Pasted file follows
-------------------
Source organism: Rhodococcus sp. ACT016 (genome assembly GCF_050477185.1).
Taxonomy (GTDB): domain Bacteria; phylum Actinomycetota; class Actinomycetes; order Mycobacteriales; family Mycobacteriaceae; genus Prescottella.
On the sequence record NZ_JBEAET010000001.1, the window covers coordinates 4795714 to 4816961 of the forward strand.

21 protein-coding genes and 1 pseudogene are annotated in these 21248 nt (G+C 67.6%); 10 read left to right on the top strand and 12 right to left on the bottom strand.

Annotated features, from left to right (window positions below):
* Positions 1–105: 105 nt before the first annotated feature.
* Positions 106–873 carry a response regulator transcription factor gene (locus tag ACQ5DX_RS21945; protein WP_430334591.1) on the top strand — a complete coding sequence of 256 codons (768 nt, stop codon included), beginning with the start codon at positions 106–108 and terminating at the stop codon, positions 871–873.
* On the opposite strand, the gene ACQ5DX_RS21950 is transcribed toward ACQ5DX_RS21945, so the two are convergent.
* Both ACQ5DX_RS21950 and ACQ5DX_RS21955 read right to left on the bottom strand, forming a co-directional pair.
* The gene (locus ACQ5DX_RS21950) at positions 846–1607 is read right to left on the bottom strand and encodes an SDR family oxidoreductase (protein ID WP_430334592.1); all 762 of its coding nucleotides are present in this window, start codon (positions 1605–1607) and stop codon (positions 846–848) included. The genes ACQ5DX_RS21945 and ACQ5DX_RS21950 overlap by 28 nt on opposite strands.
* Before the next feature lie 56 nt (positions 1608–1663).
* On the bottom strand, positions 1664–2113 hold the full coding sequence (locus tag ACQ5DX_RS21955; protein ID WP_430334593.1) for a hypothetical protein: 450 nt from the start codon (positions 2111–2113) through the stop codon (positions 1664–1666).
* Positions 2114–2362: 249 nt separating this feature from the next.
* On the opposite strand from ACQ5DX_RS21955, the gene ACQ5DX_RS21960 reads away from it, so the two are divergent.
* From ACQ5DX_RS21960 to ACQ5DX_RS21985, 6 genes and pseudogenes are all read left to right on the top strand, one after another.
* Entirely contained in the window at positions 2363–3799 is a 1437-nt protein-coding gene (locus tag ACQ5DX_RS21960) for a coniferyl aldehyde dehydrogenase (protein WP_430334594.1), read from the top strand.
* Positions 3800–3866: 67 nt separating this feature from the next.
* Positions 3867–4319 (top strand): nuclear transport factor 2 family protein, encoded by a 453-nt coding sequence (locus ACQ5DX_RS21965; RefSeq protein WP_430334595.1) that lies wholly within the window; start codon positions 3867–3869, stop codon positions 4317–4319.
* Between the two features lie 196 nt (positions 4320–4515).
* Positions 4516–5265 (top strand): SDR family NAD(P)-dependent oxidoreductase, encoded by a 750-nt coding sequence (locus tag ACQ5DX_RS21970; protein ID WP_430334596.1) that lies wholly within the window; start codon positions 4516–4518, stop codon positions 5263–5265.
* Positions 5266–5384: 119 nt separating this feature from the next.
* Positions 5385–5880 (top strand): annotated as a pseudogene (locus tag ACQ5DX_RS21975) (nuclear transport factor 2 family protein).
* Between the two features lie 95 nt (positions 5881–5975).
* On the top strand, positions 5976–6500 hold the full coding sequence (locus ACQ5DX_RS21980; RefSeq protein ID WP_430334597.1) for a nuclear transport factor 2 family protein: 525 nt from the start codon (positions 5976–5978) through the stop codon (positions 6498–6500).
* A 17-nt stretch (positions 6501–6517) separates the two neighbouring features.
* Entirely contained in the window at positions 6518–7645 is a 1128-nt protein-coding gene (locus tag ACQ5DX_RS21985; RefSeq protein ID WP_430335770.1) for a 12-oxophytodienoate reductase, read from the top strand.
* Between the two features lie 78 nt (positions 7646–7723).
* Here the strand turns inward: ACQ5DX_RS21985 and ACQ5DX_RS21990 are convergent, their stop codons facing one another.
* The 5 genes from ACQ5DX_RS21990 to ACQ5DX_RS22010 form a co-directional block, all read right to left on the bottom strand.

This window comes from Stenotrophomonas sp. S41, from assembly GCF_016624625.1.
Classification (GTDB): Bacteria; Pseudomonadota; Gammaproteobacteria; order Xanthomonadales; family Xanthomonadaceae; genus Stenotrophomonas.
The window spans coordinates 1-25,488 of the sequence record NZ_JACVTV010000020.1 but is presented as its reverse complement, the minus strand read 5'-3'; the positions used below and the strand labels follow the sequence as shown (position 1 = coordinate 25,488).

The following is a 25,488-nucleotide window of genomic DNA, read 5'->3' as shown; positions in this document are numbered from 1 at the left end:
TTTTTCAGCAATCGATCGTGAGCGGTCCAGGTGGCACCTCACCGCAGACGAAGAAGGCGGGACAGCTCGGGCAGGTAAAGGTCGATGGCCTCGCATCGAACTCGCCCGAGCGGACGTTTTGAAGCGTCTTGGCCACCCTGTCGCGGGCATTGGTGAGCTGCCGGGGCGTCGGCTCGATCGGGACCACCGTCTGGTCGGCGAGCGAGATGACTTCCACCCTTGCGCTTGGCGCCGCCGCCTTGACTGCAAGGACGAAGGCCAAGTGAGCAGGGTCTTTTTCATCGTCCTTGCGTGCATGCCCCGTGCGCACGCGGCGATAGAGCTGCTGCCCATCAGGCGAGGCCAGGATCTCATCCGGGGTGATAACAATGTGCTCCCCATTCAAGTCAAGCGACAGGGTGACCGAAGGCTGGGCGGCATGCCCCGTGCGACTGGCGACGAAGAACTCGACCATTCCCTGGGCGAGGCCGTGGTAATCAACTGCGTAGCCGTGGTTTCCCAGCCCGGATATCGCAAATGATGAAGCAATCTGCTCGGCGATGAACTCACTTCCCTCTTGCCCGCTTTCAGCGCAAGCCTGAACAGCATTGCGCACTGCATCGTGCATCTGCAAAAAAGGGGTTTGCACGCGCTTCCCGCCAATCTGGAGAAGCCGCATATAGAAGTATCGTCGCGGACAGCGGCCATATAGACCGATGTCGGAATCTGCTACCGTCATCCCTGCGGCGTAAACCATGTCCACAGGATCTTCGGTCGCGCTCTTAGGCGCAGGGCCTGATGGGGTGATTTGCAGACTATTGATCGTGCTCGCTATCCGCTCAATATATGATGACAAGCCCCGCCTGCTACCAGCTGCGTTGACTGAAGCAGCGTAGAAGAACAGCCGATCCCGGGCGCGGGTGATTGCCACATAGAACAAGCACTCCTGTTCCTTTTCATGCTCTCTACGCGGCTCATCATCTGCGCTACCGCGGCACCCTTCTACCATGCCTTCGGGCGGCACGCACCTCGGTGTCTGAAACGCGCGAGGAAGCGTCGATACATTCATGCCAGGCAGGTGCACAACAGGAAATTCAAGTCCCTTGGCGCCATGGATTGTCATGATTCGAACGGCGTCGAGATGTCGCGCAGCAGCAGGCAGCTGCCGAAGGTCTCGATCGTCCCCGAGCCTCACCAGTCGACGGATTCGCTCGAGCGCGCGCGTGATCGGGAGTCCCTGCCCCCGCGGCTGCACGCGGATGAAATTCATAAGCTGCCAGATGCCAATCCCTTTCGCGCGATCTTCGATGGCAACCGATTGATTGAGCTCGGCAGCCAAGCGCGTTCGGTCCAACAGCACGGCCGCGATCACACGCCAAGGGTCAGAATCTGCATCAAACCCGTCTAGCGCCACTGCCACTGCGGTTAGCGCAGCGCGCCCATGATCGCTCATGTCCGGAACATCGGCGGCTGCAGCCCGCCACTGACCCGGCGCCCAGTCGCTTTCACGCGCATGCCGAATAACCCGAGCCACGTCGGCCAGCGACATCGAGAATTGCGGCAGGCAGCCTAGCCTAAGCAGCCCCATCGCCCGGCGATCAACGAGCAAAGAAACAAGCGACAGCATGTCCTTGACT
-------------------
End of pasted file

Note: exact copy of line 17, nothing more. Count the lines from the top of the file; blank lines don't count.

* Positions 3800–3866: 67 nt separating this feature from the next.